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Vices as Higher-level Evils1

  • Thomas Hurka (a1)


This paper sketches an account of the intrinsic goodness of virtue and intrinsic evil of vice that can fit within a consequentialist framework. This ‘recursive account’ treats the virtues and vices as higher-level intrinsic values, ones that consist in, respectively, appropriate and inappropriate attitudes to other, lower-level values. After presenting the main general features of the account, the paper illustrates its strengths by showing how it illuminates a series of particular vices. In the course of doing so, it distinguishes between the categories of what it calls pure vices (such as malice), vices of indifference (such as callousness), and vices of disproportion (such as selfishness), and shows how each category is made vicious by a different general feature of the recursive account.



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2 See Hursthouse, Rosalind, On Virtue Ethics, Oxford, 1999.

3 For an account of knowledge and achievement as intrinsic goods see Hurka, Thomas, Perfectionism, New York, 1993, chs. 8–10.

4 The cynic also often takes pleasure in seeing through illusions that others do not, and so being cleverer than they. His cynicism therefore involves a coordinate vice of pride and may in part be motivated by it.

5 A recursive account whose base-clauses include claims about desert can say there is a further evil in the combination of vice and an undeserved reputation for virtue. Hypocrisy can then also involve love of or indifference to this further evil.

6 See Stocker, Michael (with Elizabeth Hegeman), Valuing Emotions, Cambridge, 1996, p. 250.

7 In a different kind of case the proud person's false belief originates in thoughtlessness. He believes he is better than others because, while attending closely to his own achievements, he pays little or no attention to theirs. But this thoughtlessness, which involves more concern for his own than for others' good, is likewise a vice of disproportion and perhaps also of indifference.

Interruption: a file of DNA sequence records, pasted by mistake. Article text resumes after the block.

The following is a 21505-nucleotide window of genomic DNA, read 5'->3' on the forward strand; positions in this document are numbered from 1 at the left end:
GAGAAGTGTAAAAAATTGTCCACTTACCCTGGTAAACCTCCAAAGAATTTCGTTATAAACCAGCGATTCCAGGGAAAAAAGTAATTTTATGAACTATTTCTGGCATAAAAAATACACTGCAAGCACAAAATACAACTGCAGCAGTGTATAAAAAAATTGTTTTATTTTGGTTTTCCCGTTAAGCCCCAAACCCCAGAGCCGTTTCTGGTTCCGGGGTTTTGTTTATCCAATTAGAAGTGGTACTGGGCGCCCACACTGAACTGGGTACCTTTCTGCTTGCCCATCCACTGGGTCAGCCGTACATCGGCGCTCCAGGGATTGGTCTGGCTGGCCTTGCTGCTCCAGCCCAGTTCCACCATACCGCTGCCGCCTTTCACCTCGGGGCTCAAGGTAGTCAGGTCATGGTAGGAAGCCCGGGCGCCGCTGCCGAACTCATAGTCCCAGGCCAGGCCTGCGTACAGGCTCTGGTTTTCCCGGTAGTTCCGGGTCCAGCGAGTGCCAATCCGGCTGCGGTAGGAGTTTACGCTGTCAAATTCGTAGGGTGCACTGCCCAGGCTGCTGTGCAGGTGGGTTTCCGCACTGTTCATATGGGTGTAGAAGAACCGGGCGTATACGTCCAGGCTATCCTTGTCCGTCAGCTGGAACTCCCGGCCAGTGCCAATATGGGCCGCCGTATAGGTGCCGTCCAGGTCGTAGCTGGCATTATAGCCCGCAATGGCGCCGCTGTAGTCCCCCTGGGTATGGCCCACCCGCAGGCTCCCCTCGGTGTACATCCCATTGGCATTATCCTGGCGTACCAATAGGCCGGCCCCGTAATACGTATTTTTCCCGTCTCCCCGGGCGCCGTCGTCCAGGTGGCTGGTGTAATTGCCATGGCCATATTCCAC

8 Stocker, pp. 221–30.

9 Bernard Williams, ‘Utilitarianism and Moral Self-Indulgence’, in Williams, Bernard, Moral Luck, Cambridge, 1981, pp. 45, 47.

10 See , Hurka, ‘How Great a Good is Virtue?’, Journal of Philosophy, xcv (1998).

11 Kundera, Milan, The Unbearable Lightness of Being, trans. Heim, Michael Henry, New York, 1984, p. 251.

12 See Kekes, John, Facing Evil, Princeton, NJ, 1990, pp. 218–21.

13 It is probably most accurate to define envy and related vices as Nozick does, in terms of attitudes to conjunctions of goods and , evils (Anarchy, State, and Utopia, New York, 1974, pp. 239f.n). Then the emulatively envious person prefers a situation where both he and another have a good to one where he does not have it and the other does, but prefers the first situation by more than the difference in value between it and the second – which is just the difference between his having and not having the good – makes appropriate. The maliciously envious person prefers a situation where neither he nor the other has the good to one where he does not have it and the other does, thereby preferring a worse conjunctive situation to a better, or hating the better.

14 On envy and jealousy see Taylor, Gabriele, ‘Envy and Jealousy. Emotions and Vices’, Midwest Studies in Philosophy vol. xiii, Ethical Theory: Character and Virtue, ed. French, Peter A., Uehling, Theodore E. Jr, and Wettstein, Howard K., Dame, Notre, IN, 1988. Taylor is mainly interested in how these vices are instrumentally evil, destroying other goods in an envious or jealous person's life. I am exploring the different view that they are intrinsically evil.

15 Remember that the disproportion in a vice of disproportion is exceeded by an even greater disproportion in a vice of either of the other two kinds. Someone who is indifferent to a good or, worse, hates it and loves an evil has a massive disproportion in his attitudes as a combination.

16 Schopenhauer, Arthur, On the Basis of Morality, trans. Payne, E. J., Providence, RI, 1995, p. 135.

17 Shklar, Judith N., Ordinary Vices, Cambridge, MA, 1984, p. 44; and ‘The Liberalism of Fear’, Liberalism and the Moral Life, ed. Rosenblum, Nancy L., Cambridge, MA, 1989, p. 29.

18 Arendt, Hannah, Eichmann in Jerusalem, Harmondsworth, 1963. Eichmann was also banal because he cared more about minor goods in his own life, such as promotions in the SS, than about the suffering of millions of Jews. This was a mere vice of dispro-portion but again, given its object, an immense one.

19 Aristotle, Nicomachean Ethics, 1107a9–13.

20 Ibid., 1107a25.

21 , Plato, Republic, bk. 4.

22 For a recent defence of this view see Midgley, Mary, Wickedness: A Philosophical Essay, London, 1983.

1 This paper extracts material from my book Virtue, Vice, and Value, New York, 2001.

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  • ISSN: 0953-8208
  • EISSN: 1741-6183
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